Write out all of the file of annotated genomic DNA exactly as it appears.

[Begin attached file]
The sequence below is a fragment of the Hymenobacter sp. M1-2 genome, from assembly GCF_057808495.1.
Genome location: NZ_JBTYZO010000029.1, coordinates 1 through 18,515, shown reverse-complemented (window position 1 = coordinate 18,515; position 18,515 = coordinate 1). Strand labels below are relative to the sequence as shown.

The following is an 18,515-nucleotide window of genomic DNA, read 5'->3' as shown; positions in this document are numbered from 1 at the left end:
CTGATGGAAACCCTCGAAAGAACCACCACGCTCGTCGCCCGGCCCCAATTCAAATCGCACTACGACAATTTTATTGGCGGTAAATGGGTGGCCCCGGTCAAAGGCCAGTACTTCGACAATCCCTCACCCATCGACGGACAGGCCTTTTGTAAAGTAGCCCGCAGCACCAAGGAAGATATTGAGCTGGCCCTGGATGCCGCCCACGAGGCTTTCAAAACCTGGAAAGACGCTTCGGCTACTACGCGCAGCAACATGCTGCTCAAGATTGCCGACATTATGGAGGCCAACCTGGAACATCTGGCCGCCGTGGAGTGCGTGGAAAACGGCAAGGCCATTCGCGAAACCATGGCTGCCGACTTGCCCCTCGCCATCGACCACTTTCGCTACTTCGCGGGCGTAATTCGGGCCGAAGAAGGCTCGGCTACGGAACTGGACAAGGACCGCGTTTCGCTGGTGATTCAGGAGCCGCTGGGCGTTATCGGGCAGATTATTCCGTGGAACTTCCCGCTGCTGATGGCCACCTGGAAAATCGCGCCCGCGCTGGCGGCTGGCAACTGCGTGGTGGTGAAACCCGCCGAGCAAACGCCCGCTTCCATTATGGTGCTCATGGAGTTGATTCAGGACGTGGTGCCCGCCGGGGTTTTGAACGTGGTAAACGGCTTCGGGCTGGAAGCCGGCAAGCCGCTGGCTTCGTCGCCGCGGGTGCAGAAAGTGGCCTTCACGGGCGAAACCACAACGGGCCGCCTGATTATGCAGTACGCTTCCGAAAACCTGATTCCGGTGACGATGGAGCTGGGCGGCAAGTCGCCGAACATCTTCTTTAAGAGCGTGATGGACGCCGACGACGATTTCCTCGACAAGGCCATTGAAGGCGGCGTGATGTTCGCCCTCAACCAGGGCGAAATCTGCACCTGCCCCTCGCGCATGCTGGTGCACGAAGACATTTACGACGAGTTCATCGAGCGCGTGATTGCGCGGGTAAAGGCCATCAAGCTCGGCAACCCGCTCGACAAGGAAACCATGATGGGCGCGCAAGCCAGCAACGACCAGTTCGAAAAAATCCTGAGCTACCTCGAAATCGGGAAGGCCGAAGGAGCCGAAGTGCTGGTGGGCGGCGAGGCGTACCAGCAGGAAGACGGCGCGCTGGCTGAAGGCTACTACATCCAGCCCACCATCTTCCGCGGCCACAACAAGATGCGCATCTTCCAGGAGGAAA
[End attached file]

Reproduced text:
The sequence below is a fragment of the Hymenobacter sp. M1-2 genome, from assembly GCF_057808495.1.
Genome location: NZ_JBTYZO010000029.1, coordinates 1 through 18,515, shown reverse-complemented (window position 1 = coordinate 18,515; position 18,515 = coordinate 1). Strand labels below are relative to the sequence as shown.

The following is an 18,515-nucleotide window of genomic DNA, read 5'->3' as shown; positions in this document are numbered from 1 at the left end:
CTGATGGAAACCCTCGAAAGAACCACCACGCTCGTCGCCCGGCCCCAATTCAAATCGCACTACGACAATTTTATTGGCGGTAAATGGGTGGCCCCGGTCAAAGGCCAGTACTTCGACAATCCCTCACCCATCGACGGACAGGCCTTTTGTAAAGTAGCCCGCAGCACCAAGGAAGATATTGAGCTGGCCCTGGATGCCGCCCACGAGGCTTTCAAAACCTGGAAAGACGCTTCGGCTACTACGCGCAGCAACATGCTGCTCAAGATTGCCGACATTATGGAGGCCAACCTGGAACATCTGGCCGCCGTGGAGTGCGTGGAAAACGGCAAGGCCATTCGCGAAACCATGGCTGCCGACTTGCCCCTCGCCATCGACCACTTTCGCTACTTCGCGGGCGTAATTCGGGCCGAAGAAGGCTCGGCTACGGAACTGGACAAGGACCGCGTTTCGCTGGTGATTCAGGAGCCGCTGGGCGTTATCGGGCAGATTATTCCGTGGAACTTCCCGCTGCTGATGGCCACCTGGAAAATCGCGCCCGCGCTGGCGGCTGGCAACTGCGTGGTGGTGAAACCCGCCGAGCAAACGCCCGCTTCCATTATGGTGCTCATGGAGTTGATTCAGGACGTGGTGCCCGCCGGGGTTTTGAACGTGGTAAACGGCTTCGGGCTGGAAGCCGGCAAGCCGCTGGCTTCGTCGCCGCGGGTGCAGAAAGTGGCCTTCACGGGCGAAACCACAACGGGCCGCCTGATTATGCAGTACGCTTCCGAAAACCTGATTCCGGTGACGATGGAGCTGGGCGGCAAGTCGCCGAACATCTTCTTTAAGAGCGTGATGGACGCCGACGACGATTTCCTCGACAAGGCCATTGAAGGCGGCGTGATGTTCGCCCTCAACCAGGGCGAAATCTGCACCTGCCCCTCGCGCATGCTGGTGCACGAAGACATTTACGACGAGTTCATCGAGCGCGTGATTGCGCGGGTAAAGGCCATCAAGCTCGGCAACCCGCTCGACAAGGAAACCATGATGGGCGCGCAAGCCAGCAACGACCAGTTCGAAAAAATCCTGAGCTACCTCGAAATCGGGAAGGCCGAAGGAGCCGAAGTGCTGGTGGGCGGCGAGGCGTACCAGCAGGAAGACGGCGCGCTGGCTGAAGGCTACTACATCCAGCCCACCATCTTCCGCGGCCACAACAAGATGCGCATCTTCCAGGAGGAAA